A fast-moving legal thriller that’s resolved on the high seas instead of in a courtroom.
Near Puerto Rico, the sloop Satin Lady calls in a mayday. The Coast Guard finds its wreck but no survivors. Len Sloane and Erica Crossland had been onboard and are presumed dead. Meanwhile, Beth Swahn, an intensely competitive young attorney working in her retired stepfather's law firm, has dinner with Chun Keun "C.K." Leung, a wealthy Taiwanese client, to celebrate winning a big case. But she realizes that C.K. thinks his firm won only $35 million and isn't aware that they also received $70 million in punitive damages. As obligated, she sets him straight. At first, C.K. brushes it off as a likely bookkeeping error. Beth suspects that Sloane, C.K.’s deceased business associate, did not properly transfer the money but had ripped him off instead. She tells her boss she might be left “holding the bag” for a possible malpractice suit. Indeed, C.K. gives Beth’s firm two months to recover the missing money or be sued. Beth doesn’t trust her client at all: “Secrecy and surprise were his modus operandi,” and “truth was irrelevant.” Conducting her own investigation, she begins to think Sloane may still be alive. She meets Sloane’s estranged son, Bob Talcourt, who seems like a decent man. The story is fun from the start, yet there’s no real action until an 18-wheeler runs Beth and her companions off the road nearly halfway into the book. Then she fights off muggers, and Talcourt’s apartment is trashed. The case races to an out-of-court settlement as Beth, her mother, and stepfather sail their boat, Red Sky, across the Caribbean to catch the sloop Atrophy on its attempted escape to Panama. Stormy weather and entertaining sailing scenes follow in their wake.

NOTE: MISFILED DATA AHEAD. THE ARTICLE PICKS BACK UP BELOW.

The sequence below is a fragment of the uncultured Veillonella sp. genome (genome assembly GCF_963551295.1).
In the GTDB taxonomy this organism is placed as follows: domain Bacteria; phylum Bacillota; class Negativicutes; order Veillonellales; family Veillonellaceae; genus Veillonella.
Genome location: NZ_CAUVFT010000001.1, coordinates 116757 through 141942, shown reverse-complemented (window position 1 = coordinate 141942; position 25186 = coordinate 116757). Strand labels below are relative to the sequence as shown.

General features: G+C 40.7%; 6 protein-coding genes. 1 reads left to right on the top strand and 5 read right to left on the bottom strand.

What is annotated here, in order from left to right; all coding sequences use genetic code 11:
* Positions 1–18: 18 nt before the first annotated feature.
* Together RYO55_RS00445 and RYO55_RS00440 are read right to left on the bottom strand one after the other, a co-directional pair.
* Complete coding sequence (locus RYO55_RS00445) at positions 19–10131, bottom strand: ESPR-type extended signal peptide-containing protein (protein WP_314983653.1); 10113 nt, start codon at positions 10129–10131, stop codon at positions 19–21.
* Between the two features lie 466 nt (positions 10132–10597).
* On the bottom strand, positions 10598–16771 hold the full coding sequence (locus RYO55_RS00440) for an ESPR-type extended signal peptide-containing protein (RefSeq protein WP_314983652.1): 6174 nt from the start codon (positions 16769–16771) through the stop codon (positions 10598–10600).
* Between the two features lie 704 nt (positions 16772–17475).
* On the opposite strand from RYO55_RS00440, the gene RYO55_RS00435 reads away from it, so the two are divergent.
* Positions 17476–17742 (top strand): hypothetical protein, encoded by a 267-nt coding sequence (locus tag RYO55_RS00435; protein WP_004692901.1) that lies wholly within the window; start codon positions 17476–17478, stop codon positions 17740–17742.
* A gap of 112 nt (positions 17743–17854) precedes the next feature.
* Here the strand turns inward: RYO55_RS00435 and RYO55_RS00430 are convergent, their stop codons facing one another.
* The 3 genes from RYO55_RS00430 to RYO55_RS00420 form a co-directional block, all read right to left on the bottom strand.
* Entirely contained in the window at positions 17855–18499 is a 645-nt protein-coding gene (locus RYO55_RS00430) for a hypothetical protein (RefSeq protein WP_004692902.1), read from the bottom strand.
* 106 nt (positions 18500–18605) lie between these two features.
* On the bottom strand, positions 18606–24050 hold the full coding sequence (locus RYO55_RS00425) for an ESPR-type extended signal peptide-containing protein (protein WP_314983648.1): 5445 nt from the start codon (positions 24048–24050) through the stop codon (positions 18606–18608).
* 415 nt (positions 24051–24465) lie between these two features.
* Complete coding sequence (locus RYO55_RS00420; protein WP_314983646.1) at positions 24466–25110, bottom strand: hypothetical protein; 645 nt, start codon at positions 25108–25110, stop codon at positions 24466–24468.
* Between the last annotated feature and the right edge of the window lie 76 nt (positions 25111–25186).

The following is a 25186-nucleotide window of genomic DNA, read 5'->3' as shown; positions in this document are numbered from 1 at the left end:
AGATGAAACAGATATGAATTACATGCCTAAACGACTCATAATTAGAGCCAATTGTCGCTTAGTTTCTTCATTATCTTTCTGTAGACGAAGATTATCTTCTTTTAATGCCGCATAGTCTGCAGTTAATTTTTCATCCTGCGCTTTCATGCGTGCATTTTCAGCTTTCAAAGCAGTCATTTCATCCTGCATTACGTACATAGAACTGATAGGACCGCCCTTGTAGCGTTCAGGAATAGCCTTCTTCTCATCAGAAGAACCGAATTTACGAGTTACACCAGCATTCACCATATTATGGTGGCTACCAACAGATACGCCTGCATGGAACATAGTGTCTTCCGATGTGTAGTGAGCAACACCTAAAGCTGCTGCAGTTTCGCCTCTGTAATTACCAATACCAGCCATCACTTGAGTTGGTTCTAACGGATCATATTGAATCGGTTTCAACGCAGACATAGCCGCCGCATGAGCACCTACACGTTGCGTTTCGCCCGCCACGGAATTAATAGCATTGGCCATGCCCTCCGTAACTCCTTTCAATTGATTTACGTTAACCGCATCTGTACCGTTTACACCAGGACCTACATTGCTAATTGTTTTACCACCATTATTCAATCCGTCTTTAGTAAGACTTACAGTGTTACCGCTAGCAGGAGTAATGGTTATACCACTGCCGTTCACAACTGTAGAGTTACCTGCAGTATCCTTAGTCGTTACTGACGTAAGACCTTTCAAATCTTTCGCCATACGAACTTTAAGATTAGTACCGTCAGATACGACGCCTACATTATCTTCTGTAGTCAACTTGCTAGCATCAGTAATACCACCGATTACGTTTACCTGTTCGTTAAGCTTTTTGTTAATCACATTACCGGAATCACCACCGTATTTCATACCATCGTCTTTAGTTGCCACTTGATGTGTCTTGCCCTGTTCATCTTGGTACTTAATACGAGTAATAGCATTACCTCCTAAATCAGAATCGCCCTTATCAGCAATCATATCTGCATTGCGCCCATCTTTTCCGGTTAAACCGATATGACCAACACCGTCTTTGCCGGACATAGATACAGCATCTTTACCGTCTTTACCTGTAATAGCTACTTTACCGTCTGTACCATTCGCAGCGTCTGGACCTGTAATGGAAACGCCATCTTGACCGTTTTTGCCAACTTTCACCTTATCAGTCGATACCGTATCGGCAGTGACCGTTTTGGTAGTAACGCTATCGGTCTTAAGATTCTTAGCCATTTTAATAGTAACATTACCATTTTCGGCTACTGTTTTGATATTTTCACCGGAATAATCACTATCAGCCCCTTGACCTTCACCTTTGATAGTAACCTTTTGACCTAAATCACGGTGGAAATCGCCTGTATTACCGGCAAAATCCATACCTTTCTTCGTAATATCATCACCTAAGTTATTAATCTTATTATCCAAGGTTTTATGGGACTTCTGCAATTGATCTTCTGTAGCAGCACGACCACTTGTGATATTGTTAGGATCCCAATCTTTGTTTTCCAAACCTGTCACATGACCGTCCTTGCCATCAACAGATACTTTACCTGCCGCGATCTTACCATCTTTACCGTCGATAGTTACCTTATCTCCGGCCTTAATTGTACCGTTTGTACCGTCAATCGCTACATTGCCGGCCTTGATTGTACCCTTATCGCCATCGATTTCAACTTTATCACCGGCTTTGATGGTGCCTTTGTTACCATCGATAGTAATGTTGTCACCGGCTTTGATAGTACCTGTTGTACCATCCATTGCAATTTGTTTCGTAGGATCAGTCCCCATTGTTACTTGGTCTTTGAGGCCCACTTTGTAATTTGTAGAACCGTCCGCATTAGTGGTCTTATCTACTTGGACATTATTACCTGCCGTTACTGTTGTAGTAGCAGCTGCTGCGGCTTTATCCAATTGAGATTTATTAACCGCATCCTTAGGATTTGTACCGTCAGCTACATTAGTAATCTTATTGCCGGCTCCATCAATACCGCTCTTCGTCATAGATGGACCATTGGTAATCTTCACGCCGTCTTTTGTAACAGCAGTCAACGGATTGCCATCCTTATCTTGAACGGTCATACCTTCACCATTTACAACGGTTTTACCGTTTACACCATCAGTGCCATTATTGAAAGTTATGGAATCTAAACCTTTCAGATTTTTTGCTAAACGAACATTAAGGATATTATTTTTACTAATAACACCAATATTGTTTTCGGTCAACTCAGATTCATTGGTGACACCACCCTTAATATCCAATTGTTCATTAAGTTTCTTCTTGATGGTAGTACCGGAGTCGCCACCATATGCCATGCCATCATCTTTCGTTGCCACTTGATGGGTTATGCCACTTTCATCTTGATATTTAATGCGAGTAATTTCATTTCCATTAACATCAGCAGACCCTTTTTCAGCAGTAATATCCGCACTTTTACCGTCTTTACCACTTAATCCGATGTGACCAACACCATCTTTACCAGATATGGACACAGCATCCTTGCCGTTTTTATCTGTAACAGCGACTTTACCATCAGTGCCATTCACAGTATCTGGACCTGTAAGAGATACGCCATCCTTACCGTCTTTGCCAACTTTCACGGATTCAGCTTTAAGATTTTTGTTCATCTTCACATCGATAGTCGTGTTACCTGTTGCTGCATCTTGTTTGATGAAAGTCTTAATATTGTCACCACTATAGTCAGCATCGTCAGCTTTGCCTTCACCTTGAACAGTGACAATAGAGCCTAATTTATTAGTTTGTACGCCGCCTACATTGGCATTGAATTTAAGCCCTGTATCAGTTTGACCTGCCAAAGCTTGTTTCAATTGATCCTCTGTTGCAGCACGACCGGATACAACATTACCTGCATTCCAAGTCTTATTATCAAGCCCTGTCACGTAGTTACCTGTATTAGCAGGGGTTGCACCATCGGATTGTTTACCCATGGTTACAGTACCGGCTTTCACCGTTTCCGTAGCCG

A dandy debut novel featuring lawyers with both integrity and nautical skills.